Knockoff Go-Bots? Is that Redundant?

I'd actually been eyeballing these items for some time now, but didn't have the money to blow on a cheap laugh. Sadly since then the 'good' ones (the Jet Robo and Police Robo) were snatched up, but the important thing here isn't the item itself, but the packaging. My previous test subjects' packaging were disappointingly devoid of incoherent text, aside from the slightly puzzling revelation that they were distributed from Indiana (but still probably made in China.) So, without further ado, I give you SUPERDUTY GADDER ROBOT.

Right off the bat, the thing that grabs the eye about the package is the cry of SALVATION IN ONE. There, as promised in the ancient Dead Sea Scrolls, our savior will be formed when the 'Five robot transmutates into one.' The Superduty Gadder Robot comes fully assembled in a plastic bubble with a big open box around it, which is really pretty typical of Bootleg Combiner packages. It does take the tension out of trying to ram together the robot's parts without breaking something, which would be terrible as upwards of 3 dollars may be riding on these type of investments. At first blush he's actually not put together so bad. Then I realized the only reason his legs could move was because they weren't screwed on right. Being, let's be generous and say 'inspired' by Machine Robo Rescue's Hyper Drill Robo, the idea is that one core robot hooks up with his 4 identical drones to become Hyper ____ Robo. Fill in the blank with whatever the robot turns into; the Go-Bot/Machine Robo people were really fucking unimaginative.

The perplexing question besides "Why doesn't Salvation in One look like the paintings at Church?," is of course, deciphering what a Superduty Gadder Robot is. See, in the Machine Robo anime, Drill Robo was a comical macho-man. But a Japanese one. That is to say, he flailed about, provoking others to smile and ask him things like, "You sure are cheerful/healthy, Drill Robo!", which is the the traditional Japanese way of asking someone ten times your size if they're completely gay. So I believe that "Superduty" refers to his thick armored hull, and "Gadder" denotes his love of frolicking and gadding about.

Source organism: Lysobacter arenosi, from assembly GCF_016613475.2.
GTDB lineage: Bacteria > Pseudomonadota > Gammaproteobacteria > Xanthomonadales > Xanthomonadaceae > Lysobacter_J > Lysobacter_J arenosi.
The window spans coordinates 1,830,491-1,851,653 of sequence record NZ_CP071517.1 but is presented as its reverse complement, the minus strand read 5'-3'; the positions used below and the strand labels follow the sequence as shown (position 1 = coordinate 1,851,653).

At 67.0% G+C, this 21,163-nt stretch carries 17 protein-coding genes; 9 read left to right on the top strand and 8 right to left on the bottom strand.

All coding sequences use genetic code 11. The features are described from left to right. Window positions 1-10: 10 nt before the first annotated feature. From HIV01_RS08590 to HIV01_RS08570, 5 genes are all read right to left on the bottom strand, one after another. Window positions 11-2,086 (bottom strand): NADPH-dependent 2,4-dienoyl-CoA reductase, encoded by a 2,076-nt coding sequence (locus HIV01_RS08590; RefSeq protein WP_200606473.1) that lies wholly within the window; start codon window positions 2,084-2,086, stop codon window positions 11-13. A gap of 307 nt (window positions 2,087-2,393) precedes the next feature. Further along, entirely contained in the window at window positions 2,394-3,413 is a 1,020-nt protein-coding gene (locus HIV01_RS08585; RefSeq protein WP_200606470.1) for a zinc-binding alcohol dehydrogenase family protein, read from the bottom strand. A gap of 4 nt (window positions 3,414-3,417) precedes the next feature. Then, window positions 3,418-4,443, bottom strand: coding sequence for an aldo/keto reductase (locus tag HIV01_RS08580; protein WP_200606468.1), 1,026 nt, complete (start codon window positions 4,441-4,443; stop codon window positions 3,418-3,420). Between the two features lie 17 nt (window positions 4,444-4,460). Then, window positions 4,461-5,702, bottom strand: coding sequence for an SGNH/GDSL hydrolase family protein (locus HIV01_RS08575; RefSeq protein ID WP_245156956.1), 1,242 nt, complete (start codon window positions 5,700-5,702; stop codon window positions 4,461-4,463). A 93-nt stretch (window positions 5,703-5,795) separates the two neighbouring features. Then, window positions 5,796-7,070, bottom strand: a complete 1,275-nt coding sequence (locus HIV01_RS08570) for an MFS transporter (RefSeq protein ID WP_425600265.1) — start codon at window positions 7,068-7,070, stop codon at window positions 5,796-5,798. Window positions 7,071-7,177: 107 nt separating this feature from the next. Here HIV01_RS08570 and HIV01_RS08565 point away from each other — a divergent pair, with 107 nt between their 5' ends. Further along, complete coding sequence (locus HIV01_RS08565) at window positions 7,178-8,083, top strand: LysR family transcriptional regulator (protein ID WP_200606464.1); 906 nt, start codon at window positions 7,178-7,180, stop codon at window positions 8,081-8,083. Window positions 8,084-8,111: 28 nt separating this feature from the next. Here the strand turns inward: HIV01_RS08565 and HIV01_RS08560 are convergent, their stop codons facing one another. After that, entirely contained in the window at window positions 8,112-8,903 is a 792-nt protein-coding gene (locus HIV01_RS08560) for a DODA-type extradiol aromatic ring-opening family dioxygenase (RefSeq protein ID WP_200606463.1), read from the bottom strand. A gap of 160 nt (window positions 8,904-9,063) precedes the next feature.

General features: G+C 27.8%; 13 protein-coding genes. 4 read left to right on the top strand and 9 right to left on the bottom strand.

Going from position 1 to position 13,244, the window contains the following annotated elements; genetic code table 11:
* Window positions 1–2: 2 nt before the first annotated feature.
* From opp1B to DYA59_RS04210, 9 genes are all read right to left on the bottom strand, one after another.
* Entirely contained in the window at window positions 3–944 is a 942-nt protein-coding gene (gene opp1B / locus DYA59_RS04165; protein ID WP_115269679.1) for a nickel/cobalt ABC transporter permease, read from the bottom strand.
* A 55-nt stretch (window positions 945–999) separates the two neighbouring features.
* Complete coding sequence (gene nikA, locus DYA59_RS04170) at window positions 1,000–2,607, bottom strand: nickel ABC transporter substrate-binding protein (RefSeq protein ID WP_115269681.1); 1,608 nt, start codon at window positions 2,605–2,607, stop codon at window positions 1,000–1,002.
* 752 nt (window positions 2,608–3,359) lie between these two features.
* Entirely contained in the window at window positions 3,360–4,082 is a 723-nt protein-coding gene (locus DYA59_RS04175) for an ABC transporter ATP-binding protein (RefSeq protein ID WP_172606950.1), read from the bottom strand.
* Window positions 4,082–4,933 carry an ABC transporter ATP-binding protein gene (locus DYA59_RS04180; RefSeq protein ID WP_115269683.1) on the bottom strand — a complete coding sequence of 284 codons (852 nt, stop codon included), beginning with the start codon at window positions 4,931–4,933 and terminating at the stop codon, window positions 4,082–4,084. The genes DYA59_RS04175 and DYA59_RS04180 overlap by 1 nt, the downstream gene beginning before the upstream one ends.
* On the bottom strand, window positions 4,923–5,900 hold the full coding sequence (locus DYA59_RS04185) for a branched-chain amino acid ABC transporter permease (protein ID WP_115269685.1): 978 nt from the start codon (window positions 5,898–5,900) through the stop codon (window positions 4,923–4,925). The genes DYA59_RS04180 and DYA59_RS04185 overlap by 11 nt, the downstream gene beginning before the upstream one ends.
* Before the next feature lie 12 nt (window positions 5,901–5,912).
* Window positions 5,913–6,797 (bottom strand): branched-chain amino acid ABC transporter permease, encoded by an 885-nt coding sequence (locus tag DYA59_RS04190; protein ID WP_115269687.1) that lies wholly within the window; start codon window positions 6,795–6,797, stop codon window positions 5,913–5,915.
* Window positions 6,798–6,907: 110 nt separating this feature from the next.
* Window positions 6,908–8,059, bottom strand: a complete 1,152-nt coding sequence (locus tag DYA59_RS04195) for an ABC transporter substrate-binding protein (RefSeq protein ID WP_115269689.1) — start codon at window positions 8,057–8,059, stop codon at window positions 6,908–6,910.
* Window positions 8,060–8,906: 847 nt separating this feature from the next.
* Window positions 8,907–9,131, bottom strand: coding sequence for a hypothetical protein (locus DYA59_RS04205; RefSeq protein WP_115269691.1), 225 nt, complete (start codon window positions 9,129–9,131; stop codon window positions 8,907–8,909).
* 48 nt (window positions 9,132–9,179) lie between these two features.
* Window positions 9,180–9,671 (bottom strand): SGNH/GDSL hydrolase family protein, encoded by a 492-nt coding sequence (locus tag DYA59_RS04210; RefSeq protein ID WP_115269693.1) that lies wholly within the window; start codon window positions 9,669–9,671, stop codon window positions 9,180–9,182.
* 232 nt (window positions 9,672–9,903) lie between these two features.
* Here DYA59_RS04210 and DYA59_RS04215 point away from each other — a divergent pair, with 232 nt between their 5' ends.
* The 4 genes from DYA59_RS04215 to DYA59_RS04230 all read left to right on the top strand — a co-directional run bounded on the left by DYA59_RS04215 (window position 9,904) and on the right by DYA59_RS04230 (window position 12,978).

Did you Know?: The 1980's version of Drill was named Screwhead.

This is the upper half of the box's back. The stat web wisely picks a fair-to-middling number for 'craftsmanship.' This either is a reflection of his knock-offness or his inability to assemble arts and crafts with big-ass bulldozer claws for hands. He can apparently perform a Stunt called the "Subula go into the offensive finger-flash" though I'm curious as to how he gives someone the finger without... fingers. He is a towering 8.5 meters, with a 'Ponderancy' of 9.4 tons. I guess that must be a metric thing. The transformations are pretty self explanatory, except transforming the main Subula/Gadder to robot mode involved prying off the vehicle mode cockpit, and before that i found out that the head comes off really easily. I don't think anything really snapped off per se, but I somehow doubt that the back piece is going back on too well considering about every other piece falls kinda limp after being moved once. Also included are the four "Shoving Glebe" robots that turn from robot mode into hunched-over robot mode. What amounts to instructions for the set are the words "The five mechanism to begin with change to robot, re change to the model." Even that's a tad misleading since the Glebes snap onto the main body's vehicle mode.

Oh yeah, and the paint/stickers are different (i.e; ON) on the box. The legit version is also supposed to be full of diecast metal, which probably gives someone a nostalgia hardon.

Fun Fact: The Machine Robo logo is covered up by a hastily-add choking hazard label! Presumably, children overseas know not to swallow drill-shaped objects.